The Congress (2013) “Ultimately everything makes sense. And everything is in our mind.” Ari Folman adapted ideas from Stanislaw Lem’s The Futurological Congress in a movie that combines real footage with animation, and which predicts a CGI hallucinogenic future for the Dream Factory of Hollywood. Robin Wright plays an actress who signs away her image to Miramount Studios, which will digitally scan and use her in future productions. The money will allow her more time to spend with her son, who is slowly growing deaf and blind. Twenty years later, because the contract needs to be renewed, Robin travels to Abraama City, to the Hotel Miramount Nagasaki, an animated world where everything she sees and experiences arises from her and other people’s imagination. Harvey Keitel plays her agent-husband; Danny Huston plays the head of Miramount Studios; Paul Giamatti plays the doctor; and John Hamm plays the animator. At the end of the picture, Robin is offered a choice: between staying in the dying real world or rejoining the fantasy realm of inner imagination. This story reminded me more of J. G. Ballard than Stanislaw Lem. Still, one of the best scenes occurs early on when Robin Wright is being scanned into the computer, as Harvey Keitel coaxes her into the right facial gestures – it is a lesson in acting.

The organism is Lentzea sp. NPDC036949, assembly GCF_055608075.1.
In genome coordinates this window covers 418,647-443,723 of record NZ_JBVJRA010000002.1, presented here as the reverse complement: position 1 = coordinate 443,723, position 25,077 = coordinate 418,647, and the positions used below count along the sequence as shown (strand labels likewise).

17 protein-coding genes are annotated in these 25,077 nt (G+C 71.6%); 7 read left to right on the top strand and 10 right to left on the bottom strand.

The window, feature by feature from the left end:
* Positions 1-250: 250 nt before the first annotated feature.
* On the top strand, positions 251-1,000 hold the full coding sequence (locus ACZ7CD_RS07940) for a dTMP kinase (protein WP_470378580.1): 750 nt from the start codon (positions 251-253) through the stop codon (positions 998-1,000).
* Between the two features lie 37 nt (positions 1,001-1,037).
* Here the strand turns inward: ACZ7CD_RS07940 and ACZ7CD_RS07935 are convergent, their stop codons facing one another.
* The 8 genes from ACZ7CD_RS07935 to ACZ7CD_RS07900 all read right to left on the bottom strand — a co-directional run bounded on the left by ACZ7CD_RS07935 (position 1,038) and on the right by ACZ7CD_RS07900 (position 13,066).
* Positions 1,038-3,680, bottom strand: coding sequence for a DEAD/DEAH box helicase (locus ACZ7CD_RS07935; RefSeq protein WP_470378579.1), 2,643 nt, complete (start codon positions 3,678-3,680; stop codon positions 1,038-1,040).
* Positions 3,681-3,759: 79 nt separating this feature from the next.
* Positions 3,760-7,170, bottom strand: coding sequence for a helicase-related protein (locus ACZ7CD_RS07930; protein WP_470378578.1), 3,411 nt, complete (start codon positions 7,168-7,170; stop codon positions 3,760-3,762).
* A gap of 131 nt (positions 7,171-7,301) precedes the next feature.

Eyellusion programmed a live hologram
Of Frank Zappa for a posthumous tour,
And Michael Jackson was resurrected
To dance in the Billboard Music Awards.
Ghostly in her white gown and long red shawl,
Maria Callas, as gypsy Carmen,
Pitched her cards higher than a soprano
Daring the audience to love her corpse.
On another stage set, twanging away,
Buddy Holly, fresh from a burning plane,
Wrought rockabilly abandonment wild
As a perfect automaton on speed.
Who holds copyright on these pop idols,
Leasing Elvis to tango with Monroe?
While Tupac raps names of his assassins,
Corporate estates confiscate coffins.
These simulacra can sing their hearts out,